Why Is the Japanese Conviction Rate So High?
AbstractConviction rates in Japan exceed 99 percent -- why? On the one hand, because Japanese prosecutors are badly understaffed they may prosecute only their strongest cases and present judges only with the most obviously guilty defendants. On the other, because Japanese judges can be reassigned by the administrative office of the courts if they rule in ways the office does not like, judges may face biased career incentives to convict. Using data on the careers and opinions of 321 Japanese judges, we conclude that judges who acquit do indeed have worse careers following the acquittal. On closer examination, though, we find that the punished judges are not judges who acquitted on the ground that the prosecutors charged the wrong person. Rather, they are the judges who acquitted for reasons of statutory or constitutional interpretation, often in politically charged cases. Thus, the apparent punishment of acquitting judges seems unrelated to any pro-conviction bias at the judicial administrative offices, and the high conviction rates probably reflect low prosecutorial budgets instead.
Download InfoIf you experience problems downloading a file, check if you have the proper application to view it first. In case of further problems read the IDEAS help page. Note that these files are not on the IDEAS site. Please be patient as the files may be large.
Bibliographic InfoPaper provided by EconWPA in its series Law and Economics with number 9907001.
Date of creation: 12 Jul 1999
Date of revision:
Note: Type of Document - PDF; prepared on Wintel 95; to print on ;
Contact details of provider:
Web page: http://184.108.40.206
Japan; judges; political economy; prosecutors; convictions;
Other versions of this item:
- D23 - Microeconomics - - Production and Organizations - - - Organizational Behavior; Transaction Costs; Property Rights
- D73 - Microeconomics - - Analysis of Collective Decision-Making - - - Bureaucracy; Administrative Processes in Public Organizations; Corruption
- D78 - Microeconomics - - Analysis of Collective Decision-Making - - - Positive Analysis of Policy Formulation and Implementation
- H11 - Public Economics - - Structure and Scope of Government - - - Structure and Scope of Government
- J44 - Labor and Demographic Economics - - Particular Labor Markets - - - Professional Labor Markets and Occupations
- K14 - Law and Economics - - Basic Areas of Law - - - Criminal Law
- N45 - Economic History - - Government, War, Law, International Relations, and Regulation - - - Asia including Middle East
You can help add them by filling out this form.
CitEc Project, subscribe to its RSS feed for this item.
- Pushkar Maitra & Russell Smyth, 2004. "Judicial Independence, Judicial Promotion and the Enforcement of Legislative Wealth Transfersâ€”An Empirical Study of the New Zealand High Court," European Journal of Law and Economics, Springer, vol. 17(2), pages 209-235, March.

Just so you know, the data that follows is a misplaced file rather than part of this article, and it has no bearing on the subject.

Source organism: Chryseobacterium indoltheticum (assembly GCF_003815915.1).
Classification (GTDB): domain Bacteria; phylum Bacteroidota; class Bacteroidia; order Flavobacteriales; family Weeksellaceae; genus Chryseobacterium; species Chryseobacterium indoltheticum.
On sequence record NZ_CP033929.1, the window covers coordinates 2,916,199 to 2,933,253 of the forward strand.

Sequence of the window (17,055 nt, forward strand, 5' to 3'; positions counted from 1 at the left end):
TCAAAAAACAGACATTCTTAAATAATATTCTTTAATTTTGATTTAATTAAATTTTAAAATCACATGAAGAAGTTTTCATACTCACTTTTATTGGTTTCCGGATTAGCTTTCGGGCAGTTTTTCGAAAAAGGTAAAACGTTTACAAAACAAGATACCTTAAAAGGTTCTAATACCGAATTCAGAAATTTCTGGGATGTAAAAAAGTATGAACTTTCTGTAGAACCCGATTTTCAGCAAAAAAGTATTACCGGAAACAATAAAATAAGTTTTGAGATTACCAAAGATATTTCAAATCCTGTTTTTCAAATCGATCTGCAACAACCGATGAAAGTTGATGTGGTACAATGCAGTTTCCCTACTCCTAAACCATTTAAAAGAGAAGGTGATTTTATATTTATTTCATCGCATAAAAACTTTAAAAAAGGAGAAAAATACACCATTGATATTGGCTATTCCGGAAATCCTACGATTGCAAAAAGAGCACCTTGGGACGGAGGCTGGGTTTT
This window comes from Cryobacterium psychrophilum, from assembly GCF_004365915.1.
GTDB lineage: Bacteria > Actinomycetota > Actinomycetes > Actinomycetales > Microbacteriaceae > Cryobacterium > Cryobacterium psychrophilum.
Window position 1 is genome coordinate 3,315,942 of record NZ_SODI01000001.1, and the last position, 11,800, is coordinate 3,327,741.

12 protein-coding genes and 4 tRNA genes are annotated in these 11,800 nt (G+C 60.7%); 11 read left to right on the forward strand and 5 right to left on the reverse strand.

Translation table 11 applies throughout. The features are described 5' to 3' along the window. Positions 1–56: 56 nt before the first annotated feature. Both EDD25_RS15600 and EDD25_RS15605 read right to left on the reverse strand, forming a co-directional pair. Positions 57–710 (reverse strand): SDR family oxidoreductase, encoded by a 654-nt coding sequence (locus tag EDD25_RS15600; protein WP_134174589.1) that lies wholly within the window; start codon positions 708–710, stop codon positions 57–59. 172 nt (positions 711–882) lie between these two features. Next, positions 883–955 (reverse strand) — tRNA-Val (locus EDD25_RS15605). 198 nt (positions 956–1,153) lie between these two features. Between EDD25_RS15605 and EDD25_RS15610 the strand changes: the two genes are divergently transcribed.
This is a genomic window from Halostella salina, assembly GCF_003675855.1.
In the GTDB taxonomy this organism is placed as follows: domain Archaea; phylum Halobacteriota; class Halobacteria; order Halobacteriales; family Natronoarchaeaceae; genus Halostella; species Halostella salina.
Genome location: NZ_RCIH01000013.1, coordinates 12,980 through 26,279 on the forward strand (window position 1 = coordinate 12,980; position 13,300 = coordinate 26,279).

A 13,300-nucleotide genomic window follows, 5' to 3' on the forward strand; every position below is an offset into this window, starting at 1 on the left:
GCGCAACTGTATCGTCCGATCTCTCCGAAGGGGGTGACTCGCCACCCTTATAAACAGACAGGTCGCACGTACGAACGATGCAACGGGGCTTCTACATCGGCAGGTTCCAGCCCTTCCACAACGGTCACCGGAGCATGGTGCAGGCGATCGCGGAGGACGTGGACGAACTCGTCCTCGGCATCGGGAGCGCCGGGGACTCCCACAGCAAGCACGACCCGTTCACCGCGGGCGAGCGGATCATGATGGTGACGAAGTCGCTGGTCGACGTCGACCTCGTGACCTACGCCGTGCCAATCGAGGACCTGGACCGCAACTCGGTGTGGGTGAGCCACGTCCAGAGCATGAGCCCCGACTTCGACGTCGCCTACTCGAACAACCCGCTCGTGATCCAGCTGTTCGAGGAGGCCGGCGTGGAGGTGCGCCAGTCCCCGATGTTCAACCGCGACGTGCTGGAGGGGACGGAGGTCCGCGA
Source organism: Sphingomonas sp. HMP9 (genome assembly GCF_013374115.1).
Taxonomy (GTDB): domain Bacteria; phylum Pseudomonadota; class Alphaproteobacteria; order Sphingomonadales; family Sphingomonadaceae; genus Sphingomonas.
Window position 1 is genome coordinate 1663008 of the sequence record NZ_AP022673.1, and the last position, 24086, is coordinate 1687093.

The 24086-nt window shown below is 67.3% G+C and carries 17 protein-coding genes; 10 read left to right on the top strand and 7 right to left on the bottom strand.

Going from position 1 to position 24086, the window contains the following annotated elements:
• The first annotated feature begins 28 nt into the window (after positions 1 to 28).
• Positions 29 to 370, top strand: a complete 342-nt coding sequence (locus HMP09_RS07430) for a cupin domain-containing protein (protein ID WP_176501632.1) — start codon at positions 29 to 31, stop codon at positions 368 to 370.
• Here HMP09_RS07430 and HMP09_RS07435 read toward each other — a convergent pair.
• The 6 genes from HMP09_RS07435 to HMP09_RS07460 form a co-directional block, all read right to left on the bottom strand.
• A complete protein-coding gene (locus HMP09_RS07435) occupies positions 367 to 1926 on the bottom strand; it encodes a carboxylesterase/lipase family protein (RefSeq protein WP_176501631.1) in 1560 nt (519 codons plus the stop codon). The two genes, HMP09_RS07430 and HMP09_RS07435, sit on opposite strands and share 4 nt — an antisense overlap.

- Padovano, Fabio & Fiorino, Nadia, 2012. "Strategic delegation and “judicial couples” in the Italian Constitutional Court," International Review of Law and Economics, Elsevier, vol. 32(2), pages 215-223.
- Lars P. Feld & Stefan Voigt, 2004.
"Making Judges Independent – Some Proposals Regarding the Judiciary,"
CESifo Working Paper Series
1260, CESifo Group Munich.
- Lars P. Feld & Stefan Voigt, 2004. "Making Judges Independent – Some Proposals Regarding the Judiciary+," Marburg Working Papers on Economics 200429, Philipps-Universität Marburg, Faculty of Business Administration and Economics, Department of Economics (Volkswirtschaftliche Abteilung).
- Huang, Kuo-Chang & Chen, Kong-Pin & Lin, Chang-Ching, 2010. "Does the type of criminal defense counsel affect case outcomes?: A natural experiment in Taiwan," International Review of Law and Economics, Elsevier, vol. 30(2), pages 113-127, June.
- Mongrain, Steeve & Roberts, Joanne, 2009.
"Plea bargaining with budgetary constraints,"
International Review of Law and Economics,
Elsevier, vol. 29(1), pages 8-12, March.
- Steeve Mongrain & Joanne Roberts, 2007. "Plea Bargaining with Budgetary Constraints," Working Papers dp07-07, CRABE, Department of Economics, Simon Fraser University.
- Joanne Roberts & Steeve Mongrain, 2008. "Plea Bargaining with Budgetary Constraints," Working Papers 2008-06, Department of Economics, University of Calgary, revised 29 Jan 2008.
- Mark Ramseyer, 2009.
"Convictions versus Conviction Rates: The Prosecutor's Choice,"
American Law and Economics Review,
Oxford University Press, vol. 11(1), pages 47-78.
- Eric Rasmusen & Manu Raghav, & Mark Ramseyer, 2008. "Convictions versus Conviction Rates: The Prosecutor’s Choice," Working Papers 2008-16, Indiana University, Kelley School of Business, Department of Business Economics and Public Policy.
- Steeve Mongrain & Joanne Roberts, 2009. "Plea Bargaining with Budgetary Constraints," Working Papers 2009-05, Department of Economics, University of Calgary, revised 23 Jan 2009.
- Martin Schneider, 2005. "Judicial Career Incentives and Court Performance: An Empirical Study of the German Labour Courts of Appeal," European Journal of Law and Economics, Springer, vol. 20(2), pages 127-144, September.
- Manu Raghav, 2006. "Why do budgets received by state prosecutors vary across districts in the United States?," Caepr Working Papers 2006-018, Center for Applied Economics and Policy Research, Economics Department, Indiana University Bloomington.
For technical questions regarding this item, or to correct its authors, title, abstract, bibliographic or download information, contact: (EconWPA).
If references are entirely missing, you can add them using this form.